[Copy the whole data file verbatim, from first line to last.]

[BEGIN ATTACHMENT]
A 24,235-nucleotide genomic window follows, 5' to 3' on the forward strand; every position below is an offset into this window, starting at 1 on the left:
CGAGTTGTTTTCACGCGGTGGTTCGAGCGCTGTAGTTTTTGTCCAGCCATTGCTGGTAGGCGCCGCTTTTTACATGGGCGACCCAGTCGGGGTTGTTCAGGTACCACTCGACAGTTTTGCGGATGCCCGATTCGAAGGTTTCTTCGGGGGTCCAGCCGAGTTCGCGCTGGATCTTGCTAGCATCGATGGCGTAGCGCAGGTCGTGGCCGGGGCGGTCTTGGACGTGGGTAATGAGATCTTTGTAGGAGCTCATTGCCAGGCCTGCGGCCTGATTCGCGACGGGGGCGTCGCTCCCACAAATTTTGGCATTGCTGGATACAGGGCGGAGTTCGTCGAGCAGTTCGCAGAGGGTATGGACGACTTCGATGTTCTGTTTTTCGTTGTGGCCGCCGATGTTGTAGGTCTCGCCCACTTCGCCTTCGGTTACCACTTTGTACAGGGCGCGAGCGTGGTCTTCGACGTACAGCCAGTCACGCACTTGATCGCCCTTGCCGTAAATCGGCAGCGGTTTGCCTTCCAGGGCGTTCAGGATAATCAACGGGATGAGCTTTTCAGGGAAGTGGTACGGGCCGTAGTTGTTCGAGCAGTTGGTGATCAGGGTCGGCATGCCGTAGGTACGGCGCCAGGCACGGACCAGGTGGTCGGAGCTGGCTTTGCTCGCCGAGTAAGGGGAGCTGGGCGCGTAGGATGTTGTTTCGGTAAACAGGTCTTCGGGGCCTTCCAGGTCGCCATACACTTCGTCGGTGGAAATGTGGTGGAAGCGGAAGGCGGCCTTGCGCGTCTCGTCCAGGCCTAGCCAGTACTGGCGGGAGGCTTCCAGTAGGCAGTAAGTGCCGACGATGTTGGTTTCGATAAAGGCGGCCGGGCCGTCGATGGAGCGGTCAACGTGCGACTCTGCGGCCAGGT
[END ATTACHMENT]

A 24,235-nucleotide genomic window follows, 5' to 3' on the forward strand; every position below is an offset into this window, starting at 1 on the left:
CGAGTTGTTTTCACGCGGTGGTTCGAGCGCTGTAGTTTTTGTCCAGCCATTGCTGGTAGGCGCCGCTTTTTACATGGGCGACCCAGTCGGGGTTGTTCAGGTACCACTCGACAGTTTTGCGGATGCCCGATTCGAAGGTTTCTTCGGGGGTCCAGCCGAGTTCGCGCTGGATCTTGCTAGCATCGATGGCGTAGCGCAGGTCGTGGCCGGGGCGGTCTTGGACGTGGGTAATGAGATCTTTGTAGGAGCTCATTGCCAGGCCTGCGGCCTGATTCGCGACGGGGGCGTCGCTCCCACAAATTTTGGCATTGCTGGATACAGGGCGGAGTTCGTCGAGCAGTTCGCAGAGGGTATGGACGACTTCGATGTTCTGTTTTTCGTTGTGGCCGCCGATGTTGTAGGTCTCGCCCACTTCGCCTTCGGTTACCACTTTGTACAGGGCGCGAGCGTGGTCTTCGACGTACAGCCAGTCACGCACTTGATCGCCCTTGCCGTAAATCGGCAGCGGTTTGCCTTCCAGGGCGTTCAGGATAATCAACGGGATGAGCTTTTCAGGGAAGTGGTACGGGCCGTAGTTGTTCGAGCAGTTGGTGATCAGGGTCGGCATGCCGTAGGTACGGCGCCAGGCACGGACCAGGTGGTCGGAGCTGGCTTTGCTCGCCGAGTAAGGGGAGCTGGGCGCGTAGGATGTTGTTTCGGTAAACAGGTCTTCGGGGCCTTCCAGGTCGCCATACACTTCGTCGGTGGAAATGTGGTGGAAGCGGAAGGCGGCCTTGCGCGTCTCGTCCAGGCCTAGCCAGTACTGGCGGGAGGCTTCCAGTAGGCAGTAAGTGCCGACGATGTTGGTTTCGATAAAGGCGGCCGGGCCGTCGATGGAGCGGTCAACGTGCGACTCTGCGGCCAGGT